I ended up with a whole set of pictures of what became quite a big news story, which I then sold to TV stations and newspapers. I was lucky, but at the same time, I made the decision to still go there and take the images, whatever the outcome. Getting those pictures landed me my first staff job. 

During the COVID-19 lockdowns in the UK, like the majority of photographers, all of my work bookings were simply cancelled overnight. I used that free time to create some self-funded film shorts, which was part of my professional development. I had already been providing moving images for clients because they want a variety of media to use for campaigns, on their website and social media. 

So by planning and directing my own short films, I knew that I could really elevate my skills to the next level. While this wasn’t planned, I knew that I wanted to use this time for something worthwhile and I didn’t want to regret wasting it.  


Generally I find that when you get stuck into opportunities when they are presented to you, there are no regrets. Not every day turns out to be a unique opportunity, but you’ll never know unless you give it a shot.  

Surfer in San Francisco

Tip #4: Develop your own style 

Early in your career it can be quite difficult to narrow down one style when you want to try everything. However, when pitching your work, it is really beneficial to have already developed a distinct style of work. It’s worth taking the time to make sure you develop your own style. When it comes to your work and your portfolio, it’s as much about what you don’t show as what you do. 

On top of this, I always create my own personal projects, which is another great way to continue developing my own style. I can take inspiration from absolutely anywhere, from people and places, sometimes it’s just an idea when I walk past someone doing something unusual.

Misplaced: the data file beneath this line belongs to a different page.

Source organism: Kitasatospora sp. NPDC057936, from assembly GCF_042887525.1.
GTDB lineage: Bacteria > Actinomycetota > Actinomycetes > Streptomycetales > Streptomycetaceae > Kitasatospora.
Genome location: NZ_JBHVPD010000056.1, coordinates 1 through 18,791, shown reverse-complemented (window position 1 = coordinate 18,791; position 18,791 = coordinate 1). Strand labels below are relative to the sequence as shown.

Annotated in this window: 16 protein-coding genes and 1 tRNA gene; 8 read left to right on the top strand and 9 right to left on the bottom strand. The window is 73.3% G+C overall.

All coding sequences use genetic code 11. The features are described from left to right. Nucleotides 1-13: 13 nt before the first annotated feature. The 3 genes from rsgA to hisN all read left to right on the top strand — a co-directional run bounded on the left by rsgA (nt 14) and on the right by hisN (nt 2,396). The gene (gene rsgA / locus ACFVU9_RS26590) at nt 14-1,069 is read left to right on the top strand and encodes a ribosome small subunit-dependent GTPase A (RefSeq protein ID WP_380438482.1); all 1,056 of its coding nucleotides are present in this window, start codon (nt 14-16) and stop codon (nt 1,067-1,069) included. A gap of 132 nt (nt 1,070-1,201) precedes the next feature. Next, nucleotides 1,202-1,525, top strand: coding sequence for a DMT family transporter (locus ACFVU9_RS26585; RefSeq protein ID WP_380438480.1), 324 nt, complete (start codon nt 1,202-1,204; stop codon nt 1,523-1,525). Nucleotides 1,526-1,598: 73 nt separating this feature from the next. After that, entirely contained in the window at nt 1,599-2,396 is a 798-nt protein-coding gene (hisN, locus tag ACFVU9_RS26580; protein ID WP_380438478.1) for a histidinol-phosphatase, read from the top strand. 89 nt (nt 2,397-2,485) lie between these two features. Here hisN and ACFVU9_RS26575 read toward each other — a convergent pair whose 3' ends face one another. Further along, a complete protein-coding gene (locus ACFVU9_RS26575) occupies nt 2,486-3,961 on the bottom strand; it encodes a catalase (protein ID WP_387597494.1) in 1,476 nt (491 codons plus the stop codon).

I did one photo project of musicians practicing outdoors, which were such visually interesting compositions to shoot. I had seen people practicing in London parks with tubas or other large instruments before and I just kept thinking about it. 

Rehearsal room. Pictured: Yusuf Oliver Narcin and his bass trombone, East Dulwich, London.


Tip #5: Be a marketer 

Marketing doesn’t come easy to everyone, but no one is born with those skills. There are so many resources online to learn how to market your own services. I know that keeping my online profile up to date is incredibly important, from adding new blog posts about new projects and award wins through to updating my LinkedIn profile.

On top of this, my newsletter is really important to keep in touch with prospective and existing clients and ensure I’m on their mind when they’re looking to fill briefs. I’ve been adding people to my mailing list for many years now, and I create regular newsletters to highlight my new projects and work that I’ve done. 

This can be time intensive, but the rewards are too great for me to not be bothered to write a newsletter. It’s really important to set aside time to do your own marketing on a regular basis, even if you’re busy with work. It’s when you are busy, you need to do it most, so you avoid any dips in work. 


Being a freelance photographer is an extremely rewarding career, which gives the opportunity for both creativity and business skills. It’s hard work to establish yourself within your field, but is well worth the effort. Marketing yourself and developing your skills has to be an ongoing pursuit, but overall offers you the opportunity to fulfill new creative briefs, meet new people and travel to some pretty amazing places. 

Jon Enoch is a London-based freelance lifestyle and advertising photographer and has been self-employed for 14 years. He is self-taught and has worked his way up from working as a news photographer on regional newspapers to working with sports personalities, celebrities, CEOs and large budget advertising and lifestyle shoots.